Rep. Rob Wittman has been a champion for Virginia’s electric cooperatives, pushing efforts to fund rural broadband and trying to find solutions to the supply chain delays that are making it tough for co-ops to get transformers and other crucial equipment to serve their consumer-members, co-op leaders say.
“Rob grew up on co-op lines—and is currently a member of Northern Neck Electric Cooperative—and he understands the needs of rural Virginia,” says Andrew Vehorn, vice president of member and public affairs at the Virginia, Maryland and Delaware Association of Electric Cooperatives. “From the beginning, he has reached out to us and asked, ‘What can I do to help?’”
The Republican congressman serves as co-chairman of the House Rural Broadband Caucus and introduced legislation, the Serving Rural America Act, that paved the way for the National Telecommunications and Information Administration’s Broadband Infrastructure Program, which provided $288 million in funds for broadband deployment.
Vehorn describes Wittman, who has served in the U.S. House since 2007, as a “pragmatic conservative” and credits him as one of the first Republicans in Congress to recognize the need for federal funding to bring high-speed internet to overlooked rural communities.
“In the early days, it was hard to get Republicans to agree to use federal dollars on broadband,” Vehorn says. “They thought it would be taken care of by Comcast and the other big internet providers, but that of course wasn’t the case.”
Wittman realized that in many sparsely populated rural communities, not-for-profit electric co-ops were the only businesses willing to step in and provide broadband service, Vehorn says.
“High-speed internet service really separates the haves from the have-nots,” he says. “We saw it during the pandemic. Kids in the suburbs worked at home on their laptops while kids in rural areas had to go to the McDonald’s parking lot to get service. Rob understands that broadband is a necessity.”
Wittman has also worked with electric co-ops in Virginia to try to help end the supply chain delays that began during the pandemic. Rappahannock Electric Cooperative has run into shortages just as development has increased, membership has grown and vehicle electrification has surged in their territory, says Lindsey Watson, the co-op’s director of governmental affairs.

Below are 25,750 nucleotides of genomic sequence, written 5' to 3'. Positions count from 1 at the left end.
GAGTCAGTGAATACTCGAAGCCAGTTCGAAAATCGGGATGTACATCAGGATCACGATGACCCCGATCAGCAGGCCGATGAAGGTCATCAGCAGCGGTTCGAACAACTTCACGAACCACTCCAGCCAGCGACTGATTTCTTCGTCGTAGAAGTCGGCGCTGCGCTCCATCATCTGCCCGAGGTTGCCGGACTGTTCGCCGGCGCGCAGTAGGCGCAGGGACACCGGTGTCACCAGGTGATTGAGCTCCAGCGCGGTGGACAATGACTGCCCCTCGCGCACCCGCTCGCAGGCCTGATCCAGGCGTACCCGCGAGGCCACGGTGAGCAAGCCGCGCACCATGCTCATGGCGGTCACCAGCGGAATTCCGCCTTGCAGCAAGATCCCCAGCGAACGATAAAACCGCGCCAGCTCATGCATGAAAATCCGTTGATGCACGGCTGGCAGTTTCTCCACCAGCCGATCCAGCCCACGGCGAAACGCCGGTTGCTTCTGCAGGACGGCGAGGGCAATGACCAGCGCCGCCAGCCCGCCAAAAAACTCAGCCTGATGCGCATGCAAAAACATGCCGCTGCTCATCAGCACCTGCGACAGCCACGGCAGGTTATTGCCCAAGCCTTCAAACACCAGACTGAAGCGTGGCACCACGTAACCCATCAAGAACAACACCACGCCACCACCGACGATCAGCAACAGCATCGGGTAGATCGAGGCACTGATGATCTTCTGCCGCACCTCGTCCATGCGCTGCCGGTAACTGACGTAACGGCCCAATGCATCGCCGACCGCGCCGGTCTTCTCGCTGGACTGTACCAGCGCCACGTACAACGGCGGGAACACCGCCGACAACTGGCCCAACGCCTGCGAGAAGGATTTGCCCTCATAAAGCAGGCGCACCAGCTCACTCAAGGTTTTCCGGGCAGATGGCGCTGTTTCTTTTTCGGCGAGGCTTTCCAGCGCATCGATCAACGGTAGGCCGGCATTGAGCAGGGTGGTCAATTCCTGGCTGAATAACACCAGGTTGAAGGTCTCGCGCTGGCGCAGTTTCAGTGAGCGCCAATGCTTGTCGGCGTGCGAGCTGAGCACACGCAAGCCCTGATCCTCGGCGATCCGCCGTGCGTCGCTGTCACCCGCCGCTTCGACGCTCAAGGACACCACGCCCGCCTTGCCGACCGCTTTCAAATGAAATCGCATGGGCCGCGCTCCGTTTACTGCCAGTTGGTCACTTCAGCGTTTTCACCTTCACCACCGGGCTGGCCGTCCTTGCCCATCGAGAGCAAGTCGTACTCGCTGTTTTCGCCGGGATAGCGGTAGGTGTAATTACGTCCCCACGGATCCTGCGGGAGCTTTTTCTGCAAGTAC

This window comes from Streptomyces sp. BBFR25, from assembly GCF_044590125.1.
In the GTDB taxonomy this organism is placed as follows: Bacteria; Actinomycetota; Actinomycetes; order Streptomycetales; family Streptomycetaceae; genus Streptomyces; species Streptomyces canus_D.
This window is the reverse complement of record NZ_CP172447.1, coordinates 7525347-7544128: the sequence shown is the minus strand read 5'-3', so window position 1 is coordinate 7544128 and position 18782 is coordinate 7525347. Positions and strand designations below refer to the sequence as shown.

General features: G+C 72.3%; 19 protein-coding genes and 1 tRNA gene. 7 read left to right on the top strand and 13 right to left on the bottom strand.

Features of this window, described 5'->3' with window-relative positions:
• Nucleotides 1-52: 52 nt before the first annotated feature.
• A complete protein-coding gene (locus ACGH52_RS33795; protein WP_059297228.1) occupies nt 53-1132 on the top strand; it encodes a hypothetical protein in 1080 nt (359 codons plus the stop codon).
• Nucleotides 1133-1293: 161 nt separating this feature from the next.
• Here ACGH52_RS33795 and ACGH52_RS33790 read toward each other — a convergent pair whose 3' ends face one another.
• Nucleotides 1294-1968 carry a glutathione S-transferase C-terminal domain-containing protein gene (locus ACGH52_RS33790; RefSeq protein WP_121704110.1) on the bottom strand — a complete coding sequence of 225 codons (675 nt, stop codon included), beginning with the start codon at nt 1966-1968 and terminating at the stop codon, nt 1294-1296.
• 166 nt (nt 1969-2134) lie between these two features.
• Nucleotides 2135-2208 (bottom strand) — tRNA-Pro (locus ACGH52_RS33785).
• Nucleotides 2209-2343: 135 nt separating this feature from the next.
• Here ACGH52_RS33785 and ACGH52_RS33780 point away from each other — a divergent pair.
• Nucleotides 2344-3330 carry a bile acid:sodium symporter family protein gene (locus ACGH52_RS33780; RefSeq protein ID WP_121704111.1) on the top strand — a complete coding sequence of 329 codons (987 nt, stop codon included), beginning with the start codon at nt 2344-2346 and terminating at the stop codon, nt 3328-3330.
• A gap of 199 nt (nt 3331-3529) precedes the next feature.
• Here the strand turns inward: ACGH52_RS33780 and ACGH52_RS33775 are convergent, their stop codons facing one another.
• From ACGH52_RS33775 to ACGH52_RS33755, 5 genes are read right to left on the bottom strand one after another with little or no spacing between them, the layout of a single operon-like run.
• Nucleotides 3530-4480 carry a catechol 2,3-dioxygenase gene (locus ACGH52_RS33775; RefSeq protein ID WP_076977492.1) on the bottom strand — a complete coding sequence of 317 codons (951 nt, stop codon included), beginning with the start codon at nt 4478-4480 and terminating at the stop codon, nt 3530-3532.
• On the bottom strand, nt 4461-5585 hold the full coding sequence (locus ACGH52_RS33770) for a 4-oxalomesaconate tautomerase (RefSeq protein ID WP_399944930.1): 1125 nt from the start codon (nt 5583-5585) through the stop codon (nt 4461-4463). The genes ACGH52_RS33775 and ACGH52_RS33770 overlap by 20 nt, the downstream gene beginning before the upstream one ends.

“If we can’t get transformers or poles and wires, then we can’t upgrade our grid to meet our members’ demand for EVs or support new economic and residential development,” she says. “We’ve been working on supply chain challenges for about two years, and the congressman and his staff have been responsive and shown incredible leadership.”
In July 2023, Wittman introduced a bill called the Empowering Electric Grid Reliability Act, which would require the secretary of Energy to create a task force to study and report on supply chains for local electric distribution grids, including transformers and equipment.
The task force would be required to submit a report to Congress after studying the problem.
“Rep. Wittman sponsored that bill for us to study the origins of the supply chain crisis,” Watson says. “He worked in partnership with co-ops and the [statewide] association. We had a lot of meetings with the congressman to brainstorm ideas. He made a great collaborative effort to bring that bill to fruition.”
Wittman said that “supporting Virginia’s electric cooperatives is personal to me.”
“As a resident of Virginia’s Northern Neck, I know firsthand how integral electric co-ops are to our rural communities,” the congressman says. “I have been proud to work with local co-ops to improve access to electricity and broadband while expanding job opportunities, boosting our local economy and improving our children’s education for generations to come.”
Wittman, who was re-elected to an eighth full term in 2022, served in state and local government prior to Congress. He was a member of the Montross Town Council for a decade, serving as the town’s mayor for four of those years. He was later elected to the Westmoreland County Board of Supervisors and the Virginia House of Delegates.
Wittman is a strong advocate for the Chesapeake Bay and an avid fisherman whose office walls are filled with mounted fish that he caught in the bay, Vehorn says.
“He can tell you a story about every fish that is on the wall—what kind of fish it is and how he caught it,” he says. “He’s very down to earth, just a nice guy. He’s what you’d expect from a small-town mayor who went to Washington. He hasn’t forgotten where he came from.”